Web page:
CHON – Homey (Album Review)
As the world struggles with an onslaught of serious issues, it’s nice to be able to take a break every now and again and just have some fun. CHON provide an ideal soundtrack for said festivities; their back catalogue is crammed with cutesy cleans, playful and mostly instrumental math-based tunes, and good vibes aplenty. Up to this point, these guys have emphasised the clean side of instrumental guitar – but on Homey, their focus has firmly shifted.
Having teamed up with Eric Palmquist, whose production credits include Thrice and The Mars Volta, CHON have finally embraced the weird and wonderful world of freaky noises. Incorporating a vast variety of super-powered gizmos (including several devices conceived by the Ohio-based sonic scientists over at Earthquaker Devices) in addition to the pianistic compositional approach CHON fans know and love, the tracks present on Homey represent the kind of bold leap forward every progressive band’s fans yearn for them to make. Although CHON are obviously not the first instrumentalists to employ effects, they still manage to make it sound as if such boxes of wonder had just been invented.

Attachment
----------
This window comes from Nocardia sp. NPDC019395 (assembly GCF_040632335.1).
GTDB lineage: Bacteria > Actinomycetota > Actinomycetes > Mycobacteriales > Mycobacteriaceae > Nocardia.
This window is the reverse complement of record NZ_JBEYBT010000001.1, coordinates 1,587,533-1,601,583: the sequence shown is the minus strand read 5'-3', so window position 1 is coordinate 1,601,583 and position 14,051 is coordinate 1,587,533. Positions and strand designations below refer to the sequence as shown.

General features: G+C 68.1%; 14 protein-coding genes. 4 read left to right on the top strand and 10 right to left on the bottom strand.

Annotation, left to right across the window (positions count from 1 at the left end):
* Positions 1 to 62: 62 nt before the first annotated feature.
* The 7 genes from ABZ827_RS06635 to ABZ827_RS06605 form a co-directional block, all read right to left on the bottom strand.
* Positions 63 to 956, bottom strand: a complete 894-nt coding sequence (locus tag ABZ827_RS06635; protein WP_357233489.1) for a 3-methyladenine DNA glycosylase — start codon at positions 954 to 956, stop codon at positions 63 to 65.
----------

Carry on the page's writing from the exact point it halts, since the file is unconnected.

Such an odd but fascinating feat is made possible by the simple fact that CHON are an inventive band. Having mostly held back on one of the guitar world’s most fundamental elements for so long and made themselves practically synonymous with squeaky-clean sparkliness in the meantime, hearing CHON unleash their most torrential and gritty leads to date on the likes of Checkpoint, Here And There, The Space, Continue? and Wave Bounce feels super impactful – and that’s only one relatively stock aspect of the total guitaristic experience. Opener Sleepy Tea feels appropriately thick and soupy; Waterslide benefits from some well-timed wah work; and No Signal’s introductory volume swells, closing stabs, 7/4 time signature, Guthrie Govan-style solo section, and brief glitchiness add up to a strong personal highlight.
That said, the remaining one third of Homey sees CHON boldly explore even fresher territory. In the past, remixes of their work have cropped up online – but here, CHON themselves collaborate with a hand-picked set of electronically-oriented creatives, with strong results. For me, GoYama’s glitchy downtempo contribution Berry Streets and Nayhoo (another downtempo dive featuring the talents of both Masego and Lophiile, as well as R&B and trap elements aplenty and smooth and soulful vocals) won out over the Giraffage-flavoured Feel This Way and ROM-powered Glitch – and those first two tunes are absolutely sick. The fewer limits CHON impose on themselves, the more exciting the song.
Given that progressive music is all about progression, CHON have again proven themselves worthy members of its upper echelons.
LTK RATING: 95% (Essential Listening!)
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